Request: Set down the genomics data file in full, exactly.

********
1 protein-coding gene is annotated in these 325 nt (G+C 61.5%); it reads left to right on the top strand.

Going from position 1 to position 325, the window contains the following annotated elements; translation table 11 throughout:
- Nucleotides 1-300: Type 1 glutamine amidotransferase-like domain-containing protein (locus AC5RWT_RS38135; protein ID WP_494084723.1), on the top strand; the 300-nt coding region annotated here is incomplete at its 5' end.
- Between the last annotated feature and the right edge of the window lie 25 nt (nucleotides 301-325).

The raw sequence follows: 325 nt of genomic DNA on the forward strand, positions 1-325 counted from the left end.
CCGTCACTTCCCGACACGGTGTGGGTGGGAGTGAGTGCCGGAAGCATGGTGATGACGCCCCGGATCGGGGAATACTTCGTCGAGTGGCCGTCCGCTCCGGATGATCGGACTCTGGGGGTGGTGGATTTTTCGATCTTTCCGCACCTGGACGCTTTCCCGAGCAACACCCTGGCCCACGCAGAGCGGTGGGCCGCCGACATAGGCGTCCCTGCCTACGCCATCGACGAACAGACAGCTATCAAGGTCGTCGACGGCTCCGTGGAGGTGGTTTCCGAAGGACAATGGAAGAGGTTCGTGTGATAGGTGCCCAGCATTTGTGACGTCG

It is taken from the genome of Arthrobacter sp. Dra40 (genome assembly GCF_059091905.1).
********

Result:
1 protein-coding gene is annotated in these 325 nt (G+C 61.5%); it reads left to right on the top strand.

Going from position 1 to position 325, the window contains the following annotated elements; translation table 11 throughout:
- Nucleotides 1-300: Type 1 glutamine amidotransferase-like domain-containing protein (locus AC5RWT_RS38135; protein ID WP_494084723.1), on the top strand; the 300-nt coding region annotated here is incomplete at its 5' end.
- Between the last annotated feature and the right edge of the window lie 25 nt (nucleotides 301-325).

The raw sequence follows: 325 nt of genomic DNA on the forward strand, positions 1-325 counted from the left end.
CCGTCACTTCCCGACACGGTGTGGGTGGGAGTGAGTGCCGGAAGCATGGTGATGACGCCCCGGATCGGGGAATACTTCGTCGAGTGGCCGTCCGCTCCGGATGATCGGACTCTGGGGGTGGTGGATTTTTCGATCTTTCCGCACCTGGACGCTTTCCCGAGCAACACCCTGGCCCACGCAGAGCGGTGGGCCGCCGACATAGGCGTCCCTGCCTACGCCATCGACGAACAGACAGCTATCAAGGTCGTCGACGGCTCCGTGGAGGTGGTTTCCGAAGGACAATGGAAGAGGTTCGTGTGATAGGTGCCCAGCATTTGTGACGTCG

It is taken from the genome of Arthrobacter sp. Dra40 (genome assembly GCF_059091905.1).